In an ironic twist, YouTube has honored a request by hip hop producer Lord Finesse to remove a video in which Dan Bull, a songwriter, rapper and YouTube satirist, criticized the producer’s own copyright abuses.
The subject of Bull’s video (no longer available on YouTube) was Lord Finesse’s $10 million lawsuit against up-and-coming indie rapper Mac Miller, who sampled Finesse’s 1995 hit “Hip 2 Da Game” in his 2010 track “Kool Aid & Frozen Pizza.” However, a substantial part of the musical track to which Finesse lays claim is actually from Jazz musician Oscar Peterson’s 1971 recording “Dream of You.”
Bull did not mince words in his video schooling Lord Finesse: “Unauthorized sampling and remixing are an integral part of hip hop culture,” Bull pointed out in the track. But that lesson is not in the Digital Music Copyright Act textbook. Over the weekend, Finesse’s lawyers issued a copyright claim requesting that YouTube remove the clip.
In an eight-minute video about the takedown uploaded Sunday, Bull notes that no other videos sampling “Hip 2 Da Game” or “Dream of You” – not even Mac Miller’s – were issued copyright claims. Given the availability on YouTube of other videos featuring content to which Lord Finesse could potentially lay claim, Bull says “this makes it even more clear that my video wasn’t targeted for copyright reasons, but because it highlighted the hypocrisy of the lawsuit.”
Copyright laws in both the U.K. and U.S. make an allowance for “fair use” for the purposes of commentary or parody. Bull claims that his work qualified, as it was clearly both a parody and a commentary of Lord Finesse. Bull maintains he is legally (and morally, given hip hop’s history of appropriating pre-existing music) right in this situation, and that Finesse abused copyright law to censor him.
DMCA abuse is common given YouTube’s automation of copyright claims. The Google-owned site does not manually check for copyright infringement of the 72 hours of content uploaded every minute, so it simply agrees to take down contested clips. This automatic response, however, is easily co-opted by anyone from pranksters to angry ex-boyfriends eager to remove anything they desire, be it Justin Bieber’s music or embarrassing angry voicemails.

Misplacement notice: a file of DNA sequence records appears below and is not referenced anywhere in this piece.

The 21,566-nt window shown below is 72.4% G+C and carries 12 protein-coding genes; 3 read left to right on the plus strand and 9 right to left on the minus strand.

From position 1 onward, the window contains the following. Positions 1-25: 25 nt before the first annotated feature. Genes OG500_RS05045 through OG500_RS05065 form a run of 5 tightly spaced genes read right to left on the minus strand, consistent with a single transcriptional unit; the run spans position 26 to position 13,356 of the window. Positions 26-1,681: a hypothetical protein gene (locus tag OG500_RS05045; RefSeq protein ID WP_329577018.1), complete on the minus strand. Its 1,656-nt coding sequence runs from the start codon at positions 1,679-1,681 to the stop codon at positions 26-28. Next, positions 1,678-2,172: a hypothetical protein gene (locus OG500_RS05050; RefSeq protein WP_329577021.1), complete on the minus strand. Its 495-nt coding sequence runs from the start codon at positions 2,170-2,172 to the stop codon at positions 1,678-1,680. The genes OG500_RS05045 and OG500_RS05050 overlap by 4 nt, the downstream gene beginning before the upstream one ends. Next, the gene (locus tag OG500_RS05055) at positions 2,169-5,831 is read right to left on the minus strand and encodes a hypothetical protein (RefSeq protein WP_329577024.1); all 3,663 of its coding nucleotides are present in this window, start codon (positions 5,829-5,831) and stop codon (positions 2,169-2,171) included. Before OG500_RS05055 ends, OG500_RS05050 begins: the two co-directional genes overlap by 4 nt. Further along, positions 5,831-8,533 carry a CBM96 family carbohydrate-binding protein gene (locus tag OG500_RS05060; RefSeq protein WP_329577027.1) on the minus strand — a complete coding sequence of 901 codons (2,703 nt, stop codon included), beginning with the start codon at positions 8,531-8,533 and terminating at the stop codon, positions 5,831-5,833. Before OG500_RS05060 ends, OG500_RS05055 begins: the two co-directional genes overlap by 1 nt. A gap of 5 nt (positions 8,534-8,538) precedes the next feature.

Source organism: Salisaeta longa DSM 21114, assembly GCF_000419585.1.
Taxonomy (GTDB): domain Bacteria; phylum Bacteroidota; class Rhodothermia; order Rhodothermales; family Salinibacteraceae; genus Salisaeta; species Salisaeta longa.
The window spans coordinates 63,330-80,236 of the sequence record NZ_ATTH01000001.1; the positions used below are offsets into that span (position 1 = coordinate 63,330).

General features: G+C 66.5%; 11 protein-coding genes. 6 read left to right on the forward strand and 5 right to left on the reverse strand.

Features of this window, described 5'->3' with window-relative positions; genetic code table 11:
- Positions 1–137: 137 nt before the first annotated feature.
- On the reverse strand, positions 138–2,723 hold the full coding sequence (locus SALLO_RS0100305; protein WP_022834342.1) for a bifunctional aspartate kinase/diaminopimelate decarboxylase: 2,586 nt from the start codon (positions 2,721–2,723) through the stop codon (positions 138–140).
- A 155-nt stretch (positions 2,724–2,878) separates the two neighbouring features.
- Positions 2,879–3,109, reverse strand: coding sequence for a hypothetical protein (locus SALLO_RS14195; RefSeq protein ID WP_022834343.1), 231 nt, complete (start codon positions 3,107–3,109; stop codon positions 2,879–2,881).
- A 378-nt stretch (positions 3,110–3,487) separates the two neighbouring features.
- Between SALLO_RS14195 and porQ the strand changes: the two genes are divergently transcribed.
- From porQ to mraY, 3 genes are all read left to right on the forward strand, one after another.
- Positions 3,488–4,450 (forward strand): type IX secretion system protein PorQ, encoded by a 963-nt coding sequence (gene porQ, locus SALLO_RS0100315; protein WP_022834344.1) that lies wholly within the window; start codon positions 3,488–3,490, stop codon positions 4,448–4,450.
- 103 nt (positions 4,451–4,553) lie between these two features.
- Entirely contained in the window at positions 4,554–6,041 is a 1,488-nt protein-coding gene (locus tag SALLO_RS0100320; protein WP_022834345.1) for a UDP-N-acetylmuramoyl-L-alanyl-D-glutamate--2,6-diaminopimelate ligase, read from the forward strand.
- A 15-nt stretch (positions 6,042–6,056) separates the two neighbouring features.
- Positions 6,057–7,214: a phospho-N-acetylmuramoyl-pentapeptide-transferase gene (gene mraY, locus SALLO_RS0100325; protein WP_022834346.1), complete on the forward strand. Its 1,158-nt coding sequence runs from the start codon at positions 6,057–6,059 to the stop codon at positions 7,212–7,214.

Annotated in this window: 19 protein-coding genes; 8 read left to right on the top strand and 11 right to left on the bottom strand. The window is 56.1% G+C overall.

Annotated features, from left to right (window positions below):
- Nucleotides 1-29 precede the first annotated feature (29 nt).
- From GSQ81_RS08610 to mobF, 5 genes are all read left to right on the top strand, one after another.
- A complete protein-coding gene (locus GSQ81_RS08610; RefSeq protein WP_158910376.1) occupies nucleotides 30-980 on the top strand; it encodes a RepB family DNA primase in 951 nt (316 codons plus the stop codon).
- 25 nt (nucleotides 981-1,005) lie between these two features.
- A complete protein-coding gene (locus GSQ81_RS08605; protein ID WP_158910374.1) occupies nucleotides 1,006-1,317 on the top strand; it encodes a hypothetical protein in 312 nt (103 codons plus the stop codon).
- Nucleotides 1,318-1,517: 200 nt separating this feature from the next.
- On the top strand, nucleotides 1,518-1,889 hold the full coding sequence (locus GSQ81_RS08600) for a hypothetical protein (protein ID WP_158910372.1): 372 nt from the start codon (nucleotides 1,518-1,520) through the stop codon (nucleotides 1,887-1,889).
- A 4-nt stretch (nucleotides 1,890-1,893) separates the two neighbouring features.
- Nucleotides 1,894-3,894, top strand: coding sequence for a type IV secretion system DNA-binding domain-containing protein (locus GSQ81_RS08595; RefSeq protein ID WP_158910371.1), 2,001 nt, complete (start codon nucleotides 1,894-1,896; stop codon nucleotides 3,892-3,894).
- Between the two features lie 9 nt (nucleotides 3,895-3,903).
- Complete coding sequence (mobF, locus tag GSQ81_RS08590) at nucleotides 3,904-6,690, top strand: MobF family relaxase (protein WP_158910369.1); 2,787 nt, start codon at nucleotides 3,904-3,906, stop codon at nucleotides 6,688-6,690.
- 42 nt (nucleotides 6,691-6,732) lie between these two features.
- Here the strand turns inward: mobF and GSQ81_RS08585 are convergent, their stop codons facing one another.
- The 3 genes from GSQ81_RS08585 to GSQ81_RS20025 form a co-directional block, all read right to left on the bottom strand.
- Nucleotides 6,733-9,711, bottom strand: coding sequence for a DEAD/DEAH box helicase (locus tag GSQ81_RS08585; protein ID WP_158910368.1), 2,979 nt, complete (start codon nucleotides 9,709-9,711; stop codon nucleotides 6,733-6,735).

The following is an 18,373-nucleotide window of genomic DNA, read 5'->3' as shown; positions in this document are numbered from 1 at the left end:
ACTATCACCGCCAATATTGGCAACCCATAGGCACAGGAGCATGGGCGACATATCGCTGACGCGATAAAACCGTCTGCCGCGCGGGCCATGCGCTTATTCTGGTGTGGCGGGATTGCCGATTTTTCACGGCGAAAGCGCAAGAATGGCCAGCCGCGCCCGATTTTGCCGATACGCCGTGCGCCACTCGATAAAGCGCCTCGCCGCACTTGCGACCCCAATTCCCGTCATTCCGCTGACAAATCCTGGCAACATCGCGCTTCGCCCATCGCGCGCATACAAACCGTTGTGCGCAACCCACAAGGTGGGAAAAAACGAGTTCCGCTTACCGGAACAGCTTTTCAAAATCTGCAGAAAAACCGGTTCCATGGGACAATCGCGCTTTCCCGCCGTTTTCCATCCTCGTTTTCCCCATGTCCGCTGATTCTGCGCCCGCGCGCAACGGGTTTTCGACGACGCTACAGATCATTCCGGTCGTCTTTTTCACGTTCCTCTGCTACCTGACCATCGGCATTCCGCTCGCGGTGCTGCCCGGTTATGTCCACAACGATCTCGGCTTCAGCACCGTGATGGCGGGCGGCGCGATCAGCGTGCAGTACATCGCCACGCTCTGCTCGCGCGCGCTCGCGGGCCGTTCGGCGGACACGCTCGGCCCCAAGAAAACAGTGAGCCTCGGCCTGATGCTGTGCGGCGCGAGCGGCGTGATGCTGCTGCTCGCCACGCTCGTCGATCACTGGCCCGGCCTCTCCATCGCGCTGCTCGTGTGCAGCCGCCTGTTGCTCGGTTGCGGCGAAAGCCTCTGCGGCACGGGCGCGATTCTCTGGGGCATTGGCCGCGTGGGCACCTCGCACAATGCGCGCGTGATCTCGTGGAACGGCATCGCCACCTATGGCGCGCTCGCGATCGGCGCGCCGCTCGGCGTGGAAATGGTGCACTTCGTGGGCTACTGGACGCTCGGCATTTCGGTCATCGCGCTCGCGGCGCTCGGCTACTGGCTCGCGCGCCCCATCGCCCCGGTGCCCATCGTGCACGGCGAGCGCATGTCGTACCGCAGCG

Normally when a video is removed due to a DMCA request, the uploader can file a counterclaim, although YouTube warns that counterclaim issuers must be “prepared to face a claimant in court.” In his follow-up video, Bull says that he has yet to issue a counter-claim because “frankly, I am a bit scared,” given Finesse’s $10 million lawsuit against Mac Miller.
Meanwhile, Web citizens angry at what they see as censorship on the Internet have taken to spreading Bull’s message, an example of the Streisand effect. To date, Bull’s “Michael Moore style” follow-up video of the DMCA takedown has been viewed 70 thousand times. In multiple Reddit threads – including one which hit the front page – audience members encourage Bull to sue Finesse, even offering him help by crowdfunding his expenses. “There needs to be a legal precedent set for cases like this to avoid future copyright claim abuse to censor the Internet,” wrote redditor and Machinima partner zBAWB.
On YouTube, dozens of users have taken to reuploading Bull’s removed video as an act of protest. “The whole point of reuploading this is to show that we won’t stand for that kind of bullshit censorship and misuse of copyright law,” wrote uploader oppstoppersnopp. “Dan has done nothing wrong, Mac has done nothing wrong, and we’re doing nothing wrong. We won’t be silenced.”